Last night we did the broccoli trick again to go with General Tso's Chicken from my absolute favorite cookbook -- not my favorite healthy cookbook, my favorite cookbook period -- Weight Watchers Take Out Tonight.  I have the old version in the previous link, but there is a newer version too. It has sections for different ethnicities: Chinese, Greek, Italian, etc. It even has some diner-type recipes.  What I like about the Weight Watcher cookbooks, as opposed to some of the recipes handed around in meetings, is that all the recipes are regular food, not fat-free-sugar-free-chemical-pumped weird foods. Most make around four servings.  Usually I eat one serving, my husband has two, and then he takes the fourth serving for lunch the next day. I know there is a new plan coming out in the fall (you can even preorder the new cookbook). The rumor is that the points will be figured differently, so I hope there will be some way to get the points for recipes in the old cookbooks.

It can feel like a big pain to plan out recipes for the whole week, do the shopping, etc., but I find that it is actually more of a pain to come home with no idea what I'm going to have for dinner and then try to figure out what I can do that would be low-calorie, tasty, and quick, especially if there is nothing much in the house. The other nice thing about doing all of the planning and shopping ahead of time is that it means that if my husband gets home before I do, he will actually make the dinner we planned and have it ready for me when I get home.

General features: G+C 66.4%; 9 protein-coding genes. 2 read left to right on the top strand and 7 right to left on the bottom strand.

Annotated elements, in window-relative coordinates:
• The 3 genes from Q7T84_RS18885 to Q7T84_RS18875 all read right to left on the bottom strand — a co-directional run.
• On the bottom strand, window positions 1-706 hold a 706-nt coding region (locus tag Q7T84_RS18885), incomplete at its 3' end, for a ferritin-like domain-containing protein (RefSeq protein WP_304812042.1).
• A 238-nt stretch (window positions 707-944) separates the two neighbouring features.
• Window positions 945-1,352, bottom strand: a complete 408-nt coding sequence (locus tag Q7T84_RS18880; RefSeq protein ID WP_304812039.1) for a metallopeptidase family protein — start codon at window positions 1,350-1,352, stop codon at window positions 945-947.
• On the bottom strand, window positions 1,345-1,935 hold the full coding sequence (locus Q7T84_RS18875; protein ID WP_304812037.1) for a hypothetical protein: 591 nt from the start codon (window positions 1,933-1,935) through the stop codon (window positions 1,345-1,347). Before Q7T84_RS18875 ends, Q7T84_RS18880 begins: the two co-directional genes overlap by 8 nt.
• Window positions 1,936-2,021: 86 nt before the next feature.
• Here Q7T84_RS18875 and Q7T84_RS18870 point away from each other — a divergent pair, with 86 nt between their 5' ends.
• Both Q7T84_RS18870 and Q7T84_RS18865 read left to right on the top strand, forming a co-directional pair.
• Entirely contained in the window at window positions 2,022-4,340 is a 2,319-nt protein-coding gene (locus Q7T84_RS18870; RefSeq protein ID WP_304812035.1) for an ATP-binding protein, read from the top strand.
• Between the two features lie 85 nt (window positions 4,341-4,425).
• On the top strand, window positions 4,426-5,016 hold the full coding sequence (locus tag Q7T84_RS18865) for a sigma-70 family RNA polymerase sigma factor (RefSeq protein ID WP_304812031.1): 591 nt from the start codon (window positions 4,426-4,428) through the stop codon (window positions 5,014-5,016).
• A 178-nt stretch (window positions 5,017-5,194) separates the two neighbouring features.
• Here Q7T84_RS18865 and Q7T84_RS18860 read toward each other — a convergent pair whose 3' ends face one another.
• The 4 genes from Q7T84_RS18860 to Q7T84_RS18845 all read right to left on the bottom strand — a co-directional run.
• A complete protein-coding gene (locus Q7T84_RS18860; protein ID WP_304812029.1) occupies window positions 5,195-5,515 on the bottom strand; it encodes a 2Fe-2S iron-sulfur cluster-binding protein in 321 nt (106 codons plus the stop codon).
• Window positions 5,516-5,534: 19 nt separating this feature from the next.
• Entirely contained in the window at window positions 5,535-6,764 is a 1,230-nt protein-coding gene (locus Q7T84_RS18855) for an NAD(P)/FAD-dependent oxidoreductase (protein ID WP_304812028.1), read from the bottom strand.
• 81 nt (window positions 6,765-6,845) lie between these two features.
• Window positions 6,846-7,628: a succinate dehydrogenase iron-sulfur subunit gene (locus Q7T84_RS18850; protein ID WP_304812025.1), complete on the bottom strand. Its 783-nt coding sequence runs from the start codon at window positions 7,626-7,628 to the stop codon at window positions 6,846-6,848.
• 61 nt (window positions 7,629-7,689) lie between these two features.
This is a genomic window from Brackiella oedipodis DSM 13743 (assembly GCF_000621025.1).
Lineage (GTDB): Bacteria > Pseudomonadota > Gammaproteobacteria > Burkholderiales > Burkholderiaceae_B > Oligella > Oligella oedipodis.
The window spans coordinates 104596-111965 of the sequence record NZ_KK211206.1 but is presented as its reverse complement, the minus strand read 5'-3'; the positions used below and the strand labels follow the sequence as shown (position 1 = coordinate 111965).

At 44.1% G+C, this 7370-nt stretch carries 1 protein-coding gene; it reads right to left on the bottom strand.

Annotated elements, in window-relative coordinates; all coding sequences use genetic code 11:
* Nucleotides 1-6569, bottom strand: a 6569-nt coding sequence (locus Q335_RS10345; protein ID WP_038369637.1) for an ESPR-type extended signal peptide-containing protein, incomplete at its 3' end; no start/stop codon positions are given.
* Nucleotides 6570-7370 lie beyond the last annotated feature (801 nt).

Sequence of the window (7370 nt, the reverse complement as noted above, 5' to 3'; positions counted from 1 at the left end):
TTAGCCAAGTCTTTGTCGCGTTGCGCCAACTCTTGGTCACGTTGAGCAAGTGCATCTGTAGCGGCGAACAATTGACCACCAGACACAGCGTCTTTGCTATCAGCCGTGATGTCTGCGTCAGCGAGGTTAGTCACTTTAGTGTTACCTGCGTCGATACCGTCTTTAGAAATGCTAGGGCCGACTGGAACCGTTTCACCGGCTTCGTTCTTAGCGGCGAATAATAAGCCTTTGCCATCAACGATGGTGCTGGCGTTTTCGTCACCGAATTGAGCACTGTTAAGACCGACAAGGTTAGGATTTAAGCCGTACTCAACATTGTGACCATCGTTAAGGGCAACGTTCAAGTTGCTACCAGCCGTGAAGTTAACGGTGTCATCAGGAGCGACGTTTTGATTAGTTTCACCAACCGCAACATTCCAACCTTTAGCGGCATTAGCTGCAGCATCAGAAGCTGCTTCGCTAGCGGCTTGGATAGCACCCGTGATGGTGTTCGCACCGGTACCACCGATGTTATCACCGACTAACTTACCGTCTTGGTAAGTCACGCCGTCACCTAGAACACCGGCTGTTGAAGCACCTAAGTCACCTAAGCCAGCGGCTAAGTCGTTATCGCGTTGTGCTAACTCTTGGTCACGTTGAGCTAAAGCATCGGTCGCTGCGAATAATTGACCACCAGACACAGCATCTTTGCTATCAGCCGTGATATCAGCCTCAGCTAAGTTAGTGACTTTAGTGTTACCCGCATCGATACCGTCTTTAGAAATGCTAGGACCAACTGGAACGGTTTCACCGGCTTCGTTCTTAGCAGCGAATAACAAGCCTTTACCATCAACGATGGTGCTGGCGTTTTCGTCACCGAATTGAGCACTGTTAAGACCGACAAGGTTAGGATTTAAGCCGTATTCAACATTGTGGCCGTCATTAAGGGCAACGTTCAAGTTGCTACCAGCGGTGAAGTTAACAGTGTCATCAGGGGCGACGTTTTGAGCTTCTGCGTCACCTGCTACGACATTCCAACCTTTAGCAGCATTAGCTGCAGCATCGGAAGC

Hope you're having a good week. I'm planning to. 

Wednesday, September 22, 2010

The Biggest Loser Season 10: Competing for a Chance

The theme for this season of The Biggest Loser is "Pay it Forward." The idea seems to be to expand the reach of the show. Only a few people can (or would want to) go on the show out of the many, many people who are seriously overweight.

To make this excruciatingly clear, the show traveled around the country for big casting events in major cities like Detroit, Los Angeles, and Boston.  Three people from each region who had applied to be on the show were introduced to us and the crowd and publicly weighed in.  The stories were heartbreaking, from mothers who had lost children to people who had grown up in abusive homes. It was clear that behind every seriously obese person, there was an equally serious problem that had made abusing food seem reasonable.

The three people then had to compete in some sort of challenge, and the top two got to go right to the Biggest Loser ranch.  A few of the challenges were one-mile races, and the rest were step-up competitions.  Usually it seemed that the person who had raced to get ahead at the beginning was the one eliminated.  A couple of people pushed themselves so hard that they collapsed.  Of course there were medics on the scene, and I am sure they were screened beforehand for major health problems.  It was still pretty frightening to see a guy in his 20s collapse twice during the mile race.  It was also sad because he obviously felt like The Biggest Loser was his only hope.